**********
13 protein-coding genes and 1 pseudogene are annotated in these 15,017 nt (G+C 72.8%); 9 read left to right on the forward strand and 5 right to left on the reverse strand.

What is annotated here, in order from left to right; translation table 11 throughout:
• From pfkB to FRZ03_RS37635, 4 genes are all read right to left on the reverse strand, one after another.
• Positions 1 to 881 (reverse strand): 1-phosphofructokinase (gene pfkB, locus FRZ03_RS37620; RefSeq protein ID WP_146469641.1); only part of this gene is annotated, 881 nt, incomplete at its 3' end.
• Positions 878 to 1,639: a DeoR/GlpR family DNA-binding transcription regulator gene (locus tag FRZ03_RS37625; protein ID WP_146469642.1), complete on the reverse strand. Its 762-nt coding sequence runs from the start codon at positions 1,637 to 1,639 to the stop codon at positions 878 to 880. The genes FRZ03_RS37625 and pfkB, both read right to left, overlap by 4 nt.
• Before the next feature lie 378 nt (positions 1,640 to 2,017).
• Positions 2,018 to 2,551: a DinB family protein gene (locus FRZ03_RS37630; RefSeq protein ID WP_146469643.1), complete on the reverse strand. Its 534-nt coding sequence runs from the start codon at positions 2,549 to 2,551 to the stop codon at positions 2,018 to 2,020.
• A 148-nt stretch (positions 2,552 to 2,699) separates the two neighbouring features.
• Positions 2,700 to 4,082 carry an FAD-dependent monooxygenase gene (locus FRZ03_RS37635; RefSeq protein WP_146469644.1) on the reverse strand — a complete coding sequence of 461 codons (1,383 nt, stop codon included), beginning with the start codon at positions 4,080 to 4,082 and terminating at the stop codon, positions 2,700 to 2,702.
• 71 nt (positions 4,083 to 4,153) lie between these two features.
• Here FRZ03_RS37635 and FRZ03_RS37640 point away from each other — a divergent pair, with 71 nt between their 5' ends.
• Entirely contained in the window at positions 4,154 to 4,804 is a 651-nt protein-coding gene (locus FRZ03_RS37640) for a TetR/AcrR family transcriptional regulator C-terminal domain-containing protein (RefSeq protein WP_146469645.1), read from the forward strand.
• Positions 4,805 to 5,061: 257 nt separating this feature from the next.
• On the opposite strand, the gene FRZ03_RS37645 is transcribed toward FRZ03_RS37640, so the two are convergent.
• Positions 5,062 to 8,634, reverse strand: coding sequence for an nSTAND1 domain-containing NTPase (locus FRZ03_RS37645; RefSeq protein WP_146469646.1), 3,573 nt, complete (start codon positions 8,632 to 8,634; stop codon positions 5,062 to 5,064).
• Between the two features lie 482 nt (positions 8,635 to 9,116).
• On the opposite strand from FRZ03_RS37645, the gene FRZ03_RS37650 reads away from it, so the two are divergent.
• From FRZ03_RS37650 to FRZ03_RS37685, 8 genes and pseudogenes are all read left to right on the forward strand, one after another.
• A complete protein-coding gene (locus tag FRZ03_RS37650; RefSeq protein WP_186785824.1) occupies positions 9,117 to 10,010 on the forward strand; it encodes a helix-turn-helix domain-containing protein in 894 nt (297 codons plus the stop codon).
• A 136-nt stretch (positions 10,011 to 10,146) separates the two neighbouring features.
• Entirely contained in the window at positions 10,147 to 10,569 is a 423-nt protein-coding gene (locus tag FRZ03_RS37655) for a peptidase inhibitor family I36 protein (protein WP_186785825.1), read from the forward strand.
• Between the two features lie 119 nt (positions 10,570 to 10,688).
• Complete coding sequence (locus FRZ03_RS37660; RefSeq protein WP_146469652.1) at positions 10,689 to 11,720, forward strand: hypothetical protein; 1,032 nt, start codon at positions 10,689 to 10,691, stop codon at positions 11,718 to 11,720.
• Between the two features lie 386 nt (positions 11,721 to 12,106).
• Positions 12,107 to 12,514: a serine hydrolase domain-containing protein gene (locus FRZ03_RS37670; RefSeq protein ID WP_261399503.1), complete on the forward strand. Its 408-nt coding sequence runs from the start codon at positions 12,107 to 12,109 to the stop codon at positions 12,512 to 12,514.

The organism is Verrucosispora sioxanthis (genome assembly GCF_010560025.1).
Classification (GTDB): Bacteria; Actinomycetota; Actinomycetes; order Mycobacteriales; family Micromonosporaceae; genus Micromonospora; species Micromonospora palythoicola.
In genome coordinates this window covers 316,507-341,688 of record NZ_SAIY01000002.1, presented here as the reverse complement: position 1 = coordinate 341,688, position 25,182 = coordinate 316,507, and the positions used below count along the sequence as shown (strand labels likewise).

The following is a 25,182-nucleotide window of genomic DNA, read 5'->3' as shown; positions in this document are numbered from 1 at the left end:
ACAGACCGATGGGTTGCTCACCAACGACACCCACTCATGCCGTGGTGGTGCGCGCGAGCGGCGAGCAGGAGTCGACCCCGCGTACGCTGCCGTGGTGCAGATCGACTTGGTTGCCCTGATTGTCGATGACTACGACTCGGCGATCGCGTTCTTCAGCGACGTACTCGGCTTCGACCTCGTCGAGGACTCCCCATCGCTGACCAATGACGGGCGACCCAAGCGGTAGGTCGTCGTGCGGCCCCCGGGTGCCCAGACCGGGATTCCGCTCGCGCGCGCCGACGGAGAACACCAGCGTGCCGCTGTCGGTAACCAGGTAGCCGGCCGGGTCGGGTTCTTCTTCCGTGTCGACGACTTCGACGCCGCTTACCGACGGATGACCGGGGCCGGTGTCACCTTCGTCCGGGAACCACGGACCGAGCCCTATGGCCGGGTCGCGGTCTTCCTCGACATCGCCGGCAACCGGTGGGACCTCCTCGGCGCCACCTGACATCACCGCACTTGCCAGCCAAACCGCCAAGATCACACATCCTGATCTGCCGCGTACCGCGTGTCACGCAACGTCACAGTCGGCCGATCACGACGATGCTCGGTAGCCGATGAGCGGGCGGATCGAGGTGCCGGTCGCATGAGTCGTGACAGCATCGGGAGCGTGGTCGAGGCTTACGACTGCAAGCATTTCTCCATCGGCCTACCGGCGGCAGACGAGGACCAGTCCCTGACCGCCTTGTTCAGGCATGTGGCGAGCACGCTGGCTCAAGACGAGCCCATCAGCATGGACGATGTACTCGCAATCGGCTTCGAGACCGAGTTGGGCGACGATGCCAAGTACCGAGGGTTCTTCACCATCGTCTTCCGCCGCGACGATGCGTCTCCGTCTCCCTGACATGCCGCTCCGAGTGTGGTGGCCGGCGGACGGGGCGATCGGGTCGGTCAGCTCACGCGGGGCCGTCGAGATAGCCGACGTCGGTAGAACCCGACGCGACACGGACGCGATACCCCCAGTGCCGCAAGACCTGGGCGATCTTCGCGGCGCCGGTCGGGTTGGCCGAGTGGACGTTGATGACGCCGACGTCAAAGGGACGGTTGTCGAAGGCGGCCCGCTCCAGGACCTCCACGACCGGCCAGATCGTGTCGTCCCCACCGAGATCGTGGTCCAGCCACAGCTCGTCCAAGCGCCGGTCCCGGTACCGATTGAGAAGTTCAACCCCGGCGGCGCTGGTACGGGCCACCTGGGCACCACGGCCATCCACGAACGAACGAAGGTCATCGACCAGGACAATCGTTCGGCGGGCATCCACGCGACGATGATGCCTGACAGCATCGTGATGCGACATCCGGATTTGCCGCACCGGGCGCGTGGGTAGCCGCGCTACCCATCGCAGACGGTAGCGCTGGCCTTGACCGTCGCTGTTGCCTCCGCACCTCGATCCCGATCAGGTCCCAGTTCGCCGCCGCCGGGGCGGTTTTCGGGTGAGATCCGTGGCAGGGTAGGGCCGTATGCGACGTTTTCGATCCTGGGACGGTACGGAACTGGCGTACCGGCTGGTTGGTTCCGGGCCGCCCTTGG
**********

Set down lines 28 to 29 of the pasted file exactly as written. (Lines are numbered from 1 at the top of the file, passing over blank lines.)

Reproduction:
In genome coordinates this window covers 316,507-341,688 of record NZ_SAIY01000002.1, presented here as the reverse complement: position 1 = coordinate 341,688, position 25,182 = coordinate 316,507, and the positions used below count along the sequence as shown (strand labels likewise).

The following is a 25,182-nucleotide window of genomic DNA, read 5'->3' as shown; positions in this document are numbered from 1 at the left end: